Learning Lessons from Missoula’s Philanthropists

Missoula has a solid history of charitable giving. From the Talbots, to the Washingtons, to Rosemary Gallagher, the kind hearts of Missoula’s businesses have fostered a giving spirit that has contributed to the 61% rise in Montana charitable grants over the past two years. Whether that’s through outright giving, community initiatives, or funding projects, businesses have long led the way for Montana charity.

There a wide-range of benefits gained through pushing philanthropy. Businesses have a lot to gain from supporting the local community and Missoula’s flourishing creative industry. These benefits extend beyond the good reputation and happy faces philanthropy installs.

The creative arts 

Missoula has long been a hotbed for creativity. Film stars have been created in the city since the early 1900s, and one of the nation’s great directors, David Lynch, is a prodigal son of the city. Appropriately enough, David Lynch has used the creative industries to support philanthropy, funding initiatives into mental wellbeing. Where does this help business? Investor Elliott Broidy has made frequent forays into film producing. According to Broidy on his social media pages, entrepreneurial influence in the arts allows for marginalized groups to find representation and – crucially – raise funds for good causes. The knock on effect for business is an exponential reputational benefit in those communities and wider society.

Upskilling the local populace 

Photo by RemiWalle/Unsplash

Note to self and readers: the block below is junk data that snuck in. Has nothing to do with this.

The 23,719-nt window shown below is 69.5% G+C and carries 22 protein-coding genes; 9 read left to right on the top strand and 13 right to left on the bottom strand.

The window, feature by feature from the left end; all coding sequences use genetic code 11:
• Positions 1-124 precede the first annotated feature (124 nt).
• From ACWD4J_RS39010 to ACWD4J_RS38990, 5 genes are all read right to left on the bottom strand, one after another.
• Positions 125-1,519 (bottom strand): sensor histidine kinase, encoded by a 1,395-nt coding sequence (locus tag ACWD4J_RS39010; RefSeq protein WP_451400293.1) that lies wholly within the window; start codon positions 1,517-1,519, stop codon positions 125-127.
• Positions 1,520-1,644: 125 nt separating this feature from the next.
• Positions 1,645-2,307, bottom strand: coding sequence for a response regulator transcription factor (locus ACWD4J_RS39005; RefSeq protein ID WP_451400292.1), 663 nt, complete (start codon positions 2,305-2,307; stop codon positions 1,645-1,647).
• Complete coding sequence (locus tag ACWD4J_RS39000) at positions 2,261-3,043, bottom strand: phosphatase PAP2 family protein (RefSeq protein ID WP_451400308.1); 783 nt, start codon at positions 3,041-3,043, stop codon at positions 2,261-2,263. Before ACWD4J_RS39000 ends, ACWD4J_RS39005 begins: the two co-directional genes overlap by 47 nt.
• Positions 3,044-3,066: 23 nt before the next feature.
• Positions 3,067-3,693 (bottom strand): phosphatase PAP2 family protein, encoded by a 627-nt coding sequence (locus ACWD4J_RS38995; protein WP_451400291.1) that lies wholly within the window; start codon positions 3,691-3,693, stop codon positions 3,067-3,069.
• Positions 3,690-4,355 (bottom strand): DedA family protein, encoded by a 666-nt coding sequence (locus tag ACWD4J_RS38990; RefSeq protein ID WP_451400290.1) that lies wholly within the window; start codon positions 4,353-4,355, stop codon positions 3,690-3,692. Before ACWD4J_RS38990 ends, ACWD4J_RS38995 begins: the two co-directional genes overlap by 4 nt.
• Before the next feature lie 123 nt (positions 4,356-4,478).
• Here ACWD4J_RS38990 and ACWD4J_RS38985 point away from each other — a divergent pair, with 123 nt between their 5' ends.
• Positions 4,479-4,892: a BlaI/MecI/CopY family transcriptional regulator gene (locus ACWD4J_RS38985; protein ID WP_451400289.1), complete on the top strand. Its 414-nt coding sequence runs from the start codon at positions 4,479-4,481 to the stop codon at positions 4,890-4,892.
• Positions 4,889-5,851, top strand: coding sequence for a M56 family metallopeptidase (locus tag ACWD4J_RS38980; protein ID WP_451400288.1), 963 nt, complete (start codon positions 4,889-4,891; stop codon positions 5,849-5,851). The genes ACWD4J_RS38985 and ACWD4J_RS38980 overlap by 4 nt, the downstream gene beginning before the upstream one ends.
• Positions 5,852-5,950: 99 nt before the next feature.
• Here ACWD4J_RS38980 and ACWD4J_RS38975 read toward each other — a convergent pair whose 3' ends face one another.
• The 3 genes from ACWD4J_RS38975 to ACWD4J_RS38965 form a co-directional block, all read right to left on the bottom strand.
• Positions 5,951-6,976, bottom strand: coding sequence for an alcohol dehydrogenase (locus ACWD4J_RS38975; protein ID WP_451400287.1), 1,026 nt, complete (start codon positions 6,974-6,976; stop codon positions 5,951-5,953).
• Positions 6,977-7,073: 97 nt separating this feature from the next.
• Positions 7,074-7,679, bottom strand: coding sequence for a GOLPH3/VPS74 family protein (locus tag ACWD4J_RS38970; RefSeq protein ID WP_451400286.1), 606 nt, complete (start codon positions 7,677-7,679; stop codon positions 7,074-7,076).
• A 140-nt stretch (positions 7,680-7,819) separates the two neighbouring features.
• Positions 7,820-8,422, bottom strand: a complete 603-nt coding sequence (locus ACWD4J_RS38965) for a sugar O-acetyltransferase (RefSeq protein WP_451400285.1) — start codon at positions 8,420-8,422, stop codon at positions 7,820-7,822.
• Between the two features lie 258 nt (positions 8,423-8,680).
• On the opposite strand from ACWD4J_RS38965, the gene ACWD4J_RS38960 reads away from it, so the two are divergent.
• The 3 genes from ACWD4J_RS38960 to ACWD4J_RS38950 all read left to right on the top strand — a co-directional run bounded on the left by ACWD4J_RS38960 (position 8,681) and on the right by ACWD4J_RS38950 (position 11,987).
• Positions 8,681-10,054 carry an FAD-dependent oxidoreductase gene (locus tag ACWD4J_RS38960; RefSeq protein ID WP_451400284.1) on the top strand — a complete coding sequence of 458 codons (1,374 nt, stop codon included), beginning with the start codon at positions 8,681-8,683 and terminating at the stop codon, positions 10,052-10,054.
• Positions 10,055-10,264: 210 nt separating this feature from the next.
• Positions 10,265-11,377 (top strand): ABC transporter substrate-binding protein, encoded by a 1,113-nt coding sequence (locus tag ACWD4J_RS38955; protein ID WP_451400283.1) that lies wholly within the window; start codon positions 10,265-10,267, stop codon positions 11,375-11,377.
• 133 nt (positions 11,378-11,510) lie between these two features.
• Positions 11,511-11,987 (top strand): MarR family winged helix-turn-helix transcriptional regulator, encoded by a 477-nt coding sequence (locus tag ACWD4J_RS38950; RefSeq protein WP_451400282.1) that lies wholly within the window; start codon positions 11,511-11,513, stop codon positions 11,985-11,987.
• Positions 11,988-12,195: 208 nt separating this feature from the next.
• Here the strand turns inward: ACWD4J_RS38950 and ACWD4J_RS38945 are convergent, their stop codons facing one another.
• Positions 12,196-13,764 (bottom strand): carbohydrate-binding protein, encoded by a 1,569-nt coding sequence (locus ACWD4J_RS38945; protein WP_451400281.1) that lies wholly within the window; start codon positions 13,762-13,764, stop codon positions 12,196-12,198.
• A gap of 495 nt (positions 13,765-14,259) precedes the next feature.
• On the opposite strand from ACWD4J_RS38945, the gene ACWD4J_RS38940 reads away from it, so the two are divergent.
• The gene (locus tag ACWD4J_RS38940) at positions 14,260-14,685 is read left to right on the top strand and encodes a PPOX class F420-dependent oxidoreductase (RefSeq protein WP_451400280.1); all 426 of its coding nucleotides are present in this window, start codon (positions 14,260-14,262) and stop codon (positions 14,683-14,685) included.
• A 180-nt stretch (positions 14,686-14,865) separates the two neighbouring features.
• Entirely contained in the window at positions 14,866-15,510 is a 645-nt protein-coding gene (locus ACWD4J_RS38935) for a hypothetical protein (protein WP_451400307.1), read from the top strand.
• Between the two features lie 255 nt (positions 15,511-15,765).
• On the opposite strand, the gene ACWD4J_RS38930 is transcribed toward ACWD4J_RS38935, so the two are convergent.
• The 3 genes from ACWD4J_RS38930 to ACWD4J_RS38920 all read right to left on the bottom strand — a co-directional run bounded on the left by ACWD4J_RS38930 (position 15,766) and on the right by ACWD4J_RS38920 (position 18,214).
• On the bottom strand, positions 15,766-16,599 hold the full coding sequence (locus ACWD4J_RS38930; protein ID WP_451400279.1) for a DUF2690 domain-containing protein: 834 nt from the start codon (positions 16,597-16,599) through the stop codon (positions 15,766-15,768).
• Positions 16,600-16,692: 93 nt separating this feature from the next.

According to the Missoulian, Montana is straining under a labor shortage problem, with the workforce aging out naturally and not leaving ample replacements. This is leading to a downfall in businesses, making it all the more crucial to preserve local business. Home ReSource, on Wyoming and Russell, received bespoke new accomodation to run business form as a result of charitable giving by local investment group Berkeley. The result? More opportunities for employment, a wider-ranging business and reputational benefit to Berkeley. Key, though, is the fact that more potential members of the ongoing workforce – and the very people that make the town successful – are being upskilled.

Inspiring the next generation 

Big business can too often be labored with a poor reputation, especially where shady dealings are concerned. Open and transparent businesses, on the other hand, have the opposite effect, providing inspiration to the next generation. This has been seen in Missoula, where a 8 year old boy produced and sold walking sticks donating the entirety of his earnings to charity, ultimately raising over $2,000.

Philanthropy is more than just the business of raising dollars for those less fortunate. Whilst that’s easily the biggest benefit of the process, businesses stand to gain a lot, too. With perseverance, the next generation will even feel the positive culture.